Caribbean Harvest, a Haitian non-profit established by Dr. Val Abe, is a remarkable fish-farming program that has potential for long-term impact for thousands. The current plans have scaled the organization to increase fingerling production three fold, provided food security and sustainable incomes for nearly 400 families, and built Haiti’s first fish processing plant. 3W has partnered with Dr. Abe since May, 2010 through long-term organizational and financial support.
See a short documentary film on Time Magazine’s website.
The model originated with individual families receiving a starter kit ($1,500 value) containing a floating metal cage, 2,400 baby fish and a four-month supply of fish food. Caribbean Harvest’s staff taught the family how to raise the fish and provided ongoing weekly oversight. In just 4 months, fish were fully grown and sold in markets. Profits earned from the sale of the fish gave each family approximately $400 per harvest. This small cage model is still in operation, but Caribbean Harvest has also begun to utilize larger cages which are tended by employees from the community. The profit sharing mechanism, 15% of revenues, is then distributed to the community for community improvements like water and solar lighting; health clinics; school stipends; etc.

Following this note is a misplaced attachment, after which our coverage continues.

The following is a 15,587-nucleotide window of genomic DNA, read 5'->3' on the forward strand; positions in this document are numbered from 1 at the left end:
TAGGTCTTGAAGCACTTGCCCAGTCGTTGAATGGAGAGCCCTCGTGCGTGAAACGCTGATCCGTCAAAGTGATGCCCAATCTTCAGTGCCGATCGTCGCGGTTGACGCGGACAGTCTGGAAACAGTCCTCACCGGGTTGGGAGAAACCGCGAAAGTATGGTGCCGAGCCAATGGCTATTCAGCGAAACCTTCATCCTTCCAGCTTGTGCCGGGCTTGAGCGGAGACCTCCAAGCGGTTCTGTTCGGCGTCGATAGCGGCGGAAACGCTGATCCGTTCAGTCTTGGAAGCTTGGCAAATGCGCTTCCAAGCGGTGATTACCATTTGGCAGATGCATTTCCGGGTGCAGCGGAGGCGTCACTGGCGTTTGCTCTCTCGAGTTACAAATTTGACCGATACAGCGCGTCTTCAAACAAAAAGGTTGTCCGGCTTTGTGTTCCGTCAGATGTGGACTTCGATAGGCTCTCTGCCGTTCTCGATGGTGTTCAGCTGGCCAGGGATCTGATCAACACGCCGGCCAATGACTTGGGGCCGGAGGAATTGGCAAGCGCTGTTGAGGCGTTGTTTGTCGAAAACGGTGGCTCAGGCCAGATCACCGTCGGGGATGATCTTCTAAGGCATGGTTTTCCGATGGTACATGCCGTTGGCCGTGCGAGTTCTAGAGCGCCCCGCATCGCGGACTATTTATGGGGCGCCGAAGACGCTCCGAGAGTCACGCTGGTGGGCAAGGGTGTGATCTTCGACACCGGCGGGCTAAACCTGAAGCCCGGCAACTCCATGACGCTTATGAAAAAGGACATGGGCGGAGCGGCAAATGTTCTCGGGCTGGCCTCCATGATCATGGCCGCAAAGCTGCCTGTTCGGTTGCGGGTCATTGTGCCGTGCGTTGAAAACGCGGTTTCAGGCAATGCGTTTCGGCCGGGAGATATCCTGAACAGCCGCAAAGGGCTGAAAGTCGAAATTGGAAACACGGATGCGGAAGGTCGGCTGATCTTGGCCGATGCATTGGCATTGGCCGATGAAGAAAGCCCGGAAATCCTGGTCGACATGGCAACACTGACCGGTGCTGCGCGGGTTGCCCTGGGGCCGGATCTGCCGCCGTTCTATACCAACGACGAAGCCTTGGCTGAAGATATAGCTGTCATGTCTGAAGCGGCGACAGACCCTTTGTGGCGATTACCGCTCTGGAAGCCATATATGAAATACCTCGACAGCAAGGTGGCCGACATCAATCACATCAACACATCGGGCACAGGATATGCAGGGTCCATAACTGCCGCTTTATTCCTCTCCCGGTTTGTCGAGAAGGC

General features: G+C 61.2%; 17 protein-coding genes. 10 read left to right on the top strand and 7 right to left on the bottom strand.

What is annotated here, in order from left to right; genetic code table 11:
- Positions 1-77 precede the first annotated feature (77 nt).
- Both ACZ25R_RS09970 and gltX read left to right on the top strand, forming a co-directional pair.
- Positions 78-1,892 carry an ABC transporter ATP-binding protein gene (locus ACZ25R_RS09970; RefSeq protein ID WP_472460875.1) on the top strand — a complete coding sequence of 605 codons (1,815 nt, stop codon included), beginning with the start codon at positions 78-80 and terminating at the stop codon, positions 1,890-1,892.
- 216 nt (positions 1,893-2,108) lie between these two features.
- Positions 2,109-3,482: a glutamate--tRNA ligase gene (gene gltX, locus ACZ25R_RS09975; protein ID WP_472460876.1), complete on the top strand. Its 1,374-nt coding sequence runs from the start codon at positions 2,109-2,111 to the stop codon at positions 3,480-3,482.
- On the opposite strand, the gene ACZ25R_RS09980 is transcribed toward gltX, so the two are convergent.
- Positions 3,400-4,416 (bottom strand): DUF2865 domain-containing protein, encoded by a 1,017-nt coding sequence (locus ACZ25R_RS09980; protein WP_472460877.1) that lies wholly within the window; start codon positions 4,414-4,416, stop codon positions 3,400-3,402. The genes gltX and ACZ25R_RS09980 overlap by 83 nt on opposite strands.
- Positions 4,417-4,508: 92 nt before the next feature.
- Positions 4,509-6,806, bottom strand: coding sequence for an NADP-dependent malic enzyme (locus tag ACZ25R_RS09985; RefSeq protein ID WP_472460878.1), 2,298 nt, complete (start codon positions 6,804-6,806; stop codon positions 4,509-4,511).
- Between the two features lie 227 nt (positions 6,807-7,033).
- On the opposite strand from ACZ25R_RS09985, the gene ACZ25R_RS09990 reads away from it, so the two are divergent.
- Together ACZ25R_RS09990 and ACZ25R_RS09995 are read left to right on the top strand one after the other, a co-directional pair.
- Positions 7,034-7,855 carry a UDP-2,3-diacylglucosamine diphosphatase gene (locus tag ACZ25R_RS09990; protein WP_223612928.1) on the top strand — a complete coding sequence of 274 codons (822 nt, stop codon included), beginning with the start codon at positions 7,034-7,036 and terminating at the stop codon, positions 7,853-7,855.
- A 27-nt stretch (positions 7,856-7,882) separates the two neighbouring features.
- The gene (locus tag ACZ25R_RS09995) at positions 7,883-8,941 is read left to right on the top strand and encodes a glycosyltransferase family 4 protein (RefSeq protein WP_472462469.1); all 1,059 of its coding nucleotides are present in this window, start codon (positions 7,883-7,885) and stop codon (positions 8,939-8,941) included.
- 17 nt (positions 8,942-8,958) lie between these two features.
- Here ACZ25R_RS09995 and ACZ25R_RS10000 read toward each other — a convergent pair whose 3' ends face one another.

Our initial funding, in 2010, provided the start-up cages, fingerlings, and fish food for 60 families. Since then, 3W, together with the Social Enterprise Fund, have worked closely with Val to create a viable, self-sustainable “business” which can scale. Today, Caribbean Harvest is the largest hatchery in the Caribbean, with the equivalent of over 500 cages, and has Haiti’s first processing plant.
In the spirit of creating lasting economic opportunity and development in Haiti, we are also working with Dr. Abe to scale operations of both the non-profit and for-profit side of Caribbean Harvest. We have also taken an active role on the Board to help drive impact on the ground.